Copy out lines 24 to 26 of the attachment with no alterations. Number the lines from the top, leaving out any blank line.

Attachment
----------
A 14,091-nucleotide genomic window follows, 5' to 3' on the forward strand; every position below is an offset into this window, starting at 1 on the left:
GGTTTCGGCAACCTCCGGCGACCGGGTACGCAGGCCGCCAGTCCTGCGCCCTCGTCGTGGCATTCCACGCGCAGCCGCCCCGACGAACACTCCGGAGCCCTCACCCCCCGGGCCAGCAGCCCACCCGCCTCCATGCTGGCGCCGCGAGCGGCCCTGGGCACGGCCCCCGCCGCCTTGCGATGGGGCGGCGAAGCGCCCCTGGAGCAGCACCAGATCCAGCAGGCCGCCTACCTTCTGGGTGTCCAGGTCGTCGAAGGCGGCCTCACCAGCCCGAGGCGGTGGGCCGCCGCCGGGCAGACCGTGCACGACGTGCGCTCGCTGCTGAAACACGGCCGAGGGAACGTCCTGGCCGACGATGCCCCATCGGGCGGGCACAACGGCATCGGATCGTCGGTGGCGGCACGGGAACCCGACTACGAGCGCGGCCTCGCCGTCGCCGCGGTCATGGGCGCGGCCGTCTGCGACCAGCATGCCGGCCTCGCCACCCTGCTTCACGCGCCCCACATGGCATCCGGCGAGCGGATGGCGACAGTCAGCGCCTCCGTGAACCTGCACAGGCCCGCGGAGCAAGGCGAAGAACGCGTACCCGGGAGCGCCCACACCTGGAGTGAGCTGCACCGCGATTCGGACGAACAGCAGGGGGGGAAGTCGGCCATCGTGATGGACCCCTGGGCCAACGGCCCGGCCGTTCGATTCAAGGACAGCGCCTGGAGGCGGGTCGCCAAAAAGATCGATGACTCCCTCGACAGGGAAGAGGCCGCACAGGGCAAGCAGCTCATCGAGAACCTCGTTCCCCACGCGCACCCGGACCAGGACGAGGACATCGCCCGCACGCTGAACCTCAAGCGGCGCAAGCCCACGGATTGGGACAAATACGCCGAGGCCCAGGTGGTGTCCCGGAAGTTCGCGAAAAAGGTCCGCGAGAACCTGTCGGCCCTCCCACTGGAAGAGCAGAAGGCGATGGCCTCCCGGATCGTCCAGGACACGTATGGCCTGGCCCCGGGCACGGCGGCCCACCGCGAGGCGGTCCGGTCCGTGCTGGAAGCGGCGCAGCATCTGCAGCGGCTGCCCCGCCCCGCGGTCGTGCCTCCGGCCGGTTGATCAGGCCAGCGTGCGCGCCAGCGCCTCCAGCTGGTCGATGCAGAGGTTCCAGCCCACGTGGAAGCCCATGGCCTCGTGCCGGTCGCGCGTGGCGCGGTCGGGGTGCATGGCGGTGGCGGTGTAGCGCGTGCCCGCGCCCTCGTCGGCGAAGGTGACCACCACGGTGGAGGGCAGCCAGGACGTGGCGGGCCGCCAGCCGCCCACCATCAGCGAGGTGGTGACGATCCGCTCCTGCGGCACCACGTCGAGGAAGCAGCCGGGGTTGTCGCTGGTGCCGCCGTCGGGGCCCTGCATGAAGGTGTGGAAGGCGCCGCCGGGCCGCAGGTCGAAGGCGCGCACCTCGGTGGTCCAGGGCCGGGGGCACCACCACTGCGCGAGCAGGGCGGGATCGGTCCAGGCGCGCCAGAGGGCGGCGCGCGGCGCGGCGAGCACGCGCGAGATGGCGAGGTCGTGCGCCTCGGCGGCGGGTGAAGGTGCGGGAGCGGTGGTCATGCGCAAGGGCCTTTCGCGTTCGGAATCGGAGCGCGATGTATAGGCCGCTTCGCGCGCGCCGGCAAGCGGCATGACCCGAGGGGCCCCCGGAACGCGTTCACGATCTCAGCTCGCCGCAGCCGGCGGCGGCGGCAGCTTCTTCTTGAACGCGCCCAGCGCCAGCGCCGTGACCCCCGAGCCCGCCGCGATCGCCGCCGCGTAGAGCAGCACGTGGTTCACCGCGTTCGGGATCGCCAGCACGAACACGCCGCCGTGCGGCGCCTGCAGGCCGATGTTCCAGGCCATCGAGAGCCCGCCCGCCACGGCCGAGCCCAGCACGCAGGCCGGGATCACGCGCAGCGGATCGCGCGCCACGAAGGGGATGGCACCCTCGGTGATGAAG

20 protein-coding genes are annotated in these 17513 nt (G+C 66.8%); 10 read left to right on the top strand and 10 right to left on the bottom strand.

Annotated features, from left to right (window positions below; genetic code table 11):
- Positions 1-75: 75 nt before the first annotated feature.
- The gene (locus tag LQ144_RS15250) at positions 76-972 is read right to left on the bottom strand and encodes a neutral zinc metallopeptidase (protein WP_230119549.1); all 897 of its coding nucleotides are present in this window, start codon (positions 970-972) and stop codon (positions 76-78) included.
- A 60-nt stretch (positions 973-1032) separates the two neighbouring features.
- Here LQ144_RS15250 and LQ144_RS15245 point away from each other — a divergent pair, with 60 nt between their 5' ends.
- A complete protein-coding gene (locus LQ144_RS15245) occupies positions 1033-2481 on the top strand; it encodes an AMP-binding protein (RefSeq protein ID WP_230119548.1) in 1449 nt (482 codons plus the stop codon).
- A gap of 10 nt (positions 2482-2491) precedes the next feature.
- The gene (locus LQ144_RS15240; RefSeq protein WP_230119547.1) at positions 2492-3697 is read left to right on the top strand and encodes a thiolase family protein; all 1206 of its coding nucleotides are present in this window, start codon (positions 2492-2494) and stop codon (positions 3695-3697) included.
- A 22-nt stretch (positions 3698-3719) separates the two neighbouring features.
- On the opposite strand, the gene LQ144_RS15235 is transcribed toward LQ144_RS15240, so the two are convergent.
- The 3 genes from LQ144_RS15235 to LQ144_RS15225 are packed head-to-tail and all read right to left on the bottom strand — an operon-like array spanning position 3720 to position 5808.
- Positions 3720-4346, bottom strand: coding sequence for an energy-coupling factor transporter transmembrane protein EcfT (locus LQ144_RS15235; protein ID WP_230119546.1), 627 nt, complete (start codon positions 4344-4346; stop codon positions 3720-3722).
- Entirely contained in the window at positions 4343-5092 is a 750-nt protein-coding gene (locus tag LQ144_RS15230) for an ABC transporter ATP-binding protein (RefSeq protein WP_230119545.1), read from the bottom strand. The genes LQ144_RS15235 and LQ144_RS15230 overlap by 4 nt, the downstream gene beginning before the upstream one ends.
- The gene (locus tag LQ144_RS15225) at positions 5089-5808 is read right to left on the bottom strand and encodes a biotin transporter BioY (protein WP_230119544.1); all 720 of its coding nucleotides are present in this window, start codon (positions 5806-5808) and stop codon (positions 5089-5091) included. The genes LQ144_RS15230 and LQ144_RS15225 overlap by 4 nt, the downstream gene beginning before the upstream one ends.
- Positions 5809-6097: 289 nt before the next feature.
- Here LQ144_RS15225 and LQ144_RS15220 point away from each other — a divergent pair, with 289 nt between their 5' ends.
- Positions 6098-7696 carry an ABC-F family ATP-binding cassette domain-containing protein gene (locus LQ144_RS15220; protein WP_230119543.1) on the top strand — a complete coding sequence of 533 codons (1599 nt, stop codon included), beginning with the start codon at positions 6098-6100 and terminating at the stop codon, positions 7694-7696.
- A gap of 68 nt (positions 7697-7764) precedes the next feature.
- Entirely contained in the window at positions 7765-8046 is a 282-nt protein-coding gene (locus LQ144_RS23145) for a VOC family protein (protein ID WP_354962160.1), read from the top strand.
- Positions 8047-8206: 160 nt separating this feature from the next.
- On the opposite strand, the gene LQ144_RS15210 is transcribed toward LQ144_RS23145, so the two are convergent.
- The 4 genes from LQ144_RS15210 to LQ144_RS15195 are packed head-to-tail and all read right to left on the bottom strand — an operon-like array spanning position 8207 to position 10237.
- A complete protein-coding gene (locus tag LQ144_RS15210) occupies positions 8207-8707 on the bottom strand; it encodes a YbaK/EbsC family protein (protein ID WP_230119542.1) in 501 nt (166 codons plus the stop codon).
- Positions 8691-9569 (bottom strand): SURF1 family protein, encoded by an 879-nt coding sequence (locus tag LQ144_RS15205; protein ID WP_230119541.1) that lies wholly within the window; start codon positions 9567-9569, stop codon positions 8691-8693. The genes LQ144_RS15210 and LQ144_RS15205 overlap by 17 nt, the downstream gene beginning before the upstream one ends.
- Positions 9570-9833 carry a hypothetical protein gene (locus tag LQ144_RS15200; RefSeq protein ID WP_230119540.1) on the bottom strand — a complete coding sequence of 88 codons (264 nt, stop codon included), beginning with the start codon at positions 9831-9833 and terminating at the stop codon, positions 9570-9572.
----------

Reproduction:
- On the opposite strand, the gene LQ144_RS15210 is transcribed toward LQ144_RS23145, so the two are convergent.
- The 4 genes from LQ144_RS15210 to LQ144_RS15195 are packed head-to-tail and all read right to left on the bottom strand — an operon-like array spanning position 8207 to position 10237.
- A complete protein-coding gene (locus tag LQ144_RS15210) occupies positions 8207-8707 on the bottom strand; it encodes a YbaK/EbsC family protein (protein ID WP_230119542.1) in 501 nt (166 codons plus the stop codon).